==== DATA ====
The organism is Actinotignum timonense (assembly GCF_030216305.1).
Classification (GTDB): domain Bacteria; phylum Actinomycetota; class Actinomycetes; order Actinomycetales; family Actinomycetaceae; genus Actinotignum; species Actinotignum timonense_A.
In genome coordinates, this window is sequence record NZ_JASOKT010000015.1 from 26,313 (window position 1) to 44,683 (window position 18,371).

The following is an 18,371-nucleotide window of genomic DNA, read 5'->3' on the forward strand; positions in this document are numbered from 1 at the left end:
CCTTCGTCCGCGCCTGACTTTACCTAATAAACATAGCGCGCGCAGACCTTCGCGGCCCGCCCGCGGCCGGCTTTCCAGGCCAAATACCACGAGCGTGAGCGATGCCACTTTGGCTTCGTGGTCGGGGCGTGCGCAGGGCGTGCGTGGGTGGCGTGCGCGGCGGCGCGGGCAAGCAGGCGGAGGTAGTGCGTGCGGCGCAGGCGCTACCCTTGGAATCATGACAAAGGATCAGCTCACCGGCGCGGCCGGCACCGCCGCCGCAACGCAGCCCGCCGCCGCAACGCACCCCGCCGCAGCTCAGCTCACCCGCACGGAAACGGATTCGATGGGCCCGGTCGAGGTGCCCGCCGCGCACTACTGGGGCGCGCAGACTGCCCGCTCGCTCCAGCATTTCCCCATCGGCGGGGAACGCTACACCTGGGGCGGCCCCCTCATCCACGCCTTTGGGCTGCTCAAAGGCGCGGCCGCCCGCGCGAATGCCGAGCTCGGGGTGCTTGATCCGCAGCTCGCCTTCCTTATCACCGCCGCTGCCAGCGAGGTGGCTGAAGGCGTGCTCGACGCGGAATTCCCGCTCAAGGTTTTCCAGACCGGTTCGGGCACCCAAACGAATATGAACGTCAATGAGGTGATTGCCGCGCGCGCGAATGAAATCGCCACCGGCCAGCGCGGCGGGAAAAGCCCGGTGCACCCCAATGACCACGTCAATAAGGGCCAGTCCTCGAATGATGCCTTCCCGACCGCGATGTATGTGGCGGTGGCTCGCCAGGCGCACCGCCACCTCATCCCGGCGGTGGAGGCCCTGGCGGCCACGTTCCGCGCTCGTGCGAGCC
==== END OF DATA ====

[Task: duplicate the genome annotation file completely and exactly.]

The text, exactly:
The organism is Actinotignum timonense (assembly GCF_030216305.1).
Classification (GTDB): domain Bacteria; phylum Actinomycetota; class Actinomycetes; order Actinomycetales; family Actinomycetaceae; genus Actinotignum; species Actinotignum timonense_A.
In genome coordinates, this window is sequence record NZ_JASOKT010000015.1 from 26,313 (window position 1) to 44,683 (window position 18,371).

The following is an 18,371-nucleotide window of genomic DNA, read 5'->3' on the forward strand; positions in this document are numbered from 1 at the left end:
CCTTCGTCCGCGCCTGACTTTACCTAATAAACATAGCGCGCGCAGACCTTCGCGGCCCGCCCGCGGCCGGCTTTCCAGGCCAAATACCACGAGCGTGAGCGATGCCACTTTGGCTTCGTGGTCGGGGCGTGCGCAGGGCGTGCGTGGGTGGCGTGCGCGGCGGCGCGGGCAAGCAGGCGGAGGTAGTGCGTGCGGCGCAGGCGCTACCCTTGGAATCATGACAAAGGATCAGCTCACCGGCGCGGCCGGCACCGCCGCCGCAACGCAGCCCGCCGCCGCAACGCACCCCGCCGCAGCTCAGCTCACCCGCACGGAAACGGATTCGATGGGCCCGGTCGAGGTGCCCGCCGCGCACTACTGGGGCGCGCAGACTGCCCGCTCGCTCCAGCATTTCCCCATCGGCGGGGAACGCTACACCTGGGGCGGCCCCCTCATCCACGCCTTTGGGCTGCTCAAAGGCGCGGCCGCCCGCGCGAATGCCGAGCTCGGGGTGCTTGATCCGCAGCTCGCCTTCCTTATCACCGCCGCTGCCAGCGAGGTGGCTGAAGGCGTGCTCGACGCGGAATTCCCGCTCAAGGTTTTCCAGACCGGTTCGGGCACCCAAACGAATATGAACGTCAATGAGGTGATTGCCGCGCGCGCGAATGAAATCGCCACCGGCCAGCGCGGCGGGAAAAGCCCGGTGCACCCCAATGACCACGTCAATAAGGGCCAGTCCTCGAATGATGCCTTCCCGACCGCGATGTATGTGGCGGTGGCTCGCCAGGCGCACCGCCACCTCATCCCGGCGGTGGAGGCCCTGGCGGCCACGTTCCGCGCTCGTGCGAGCC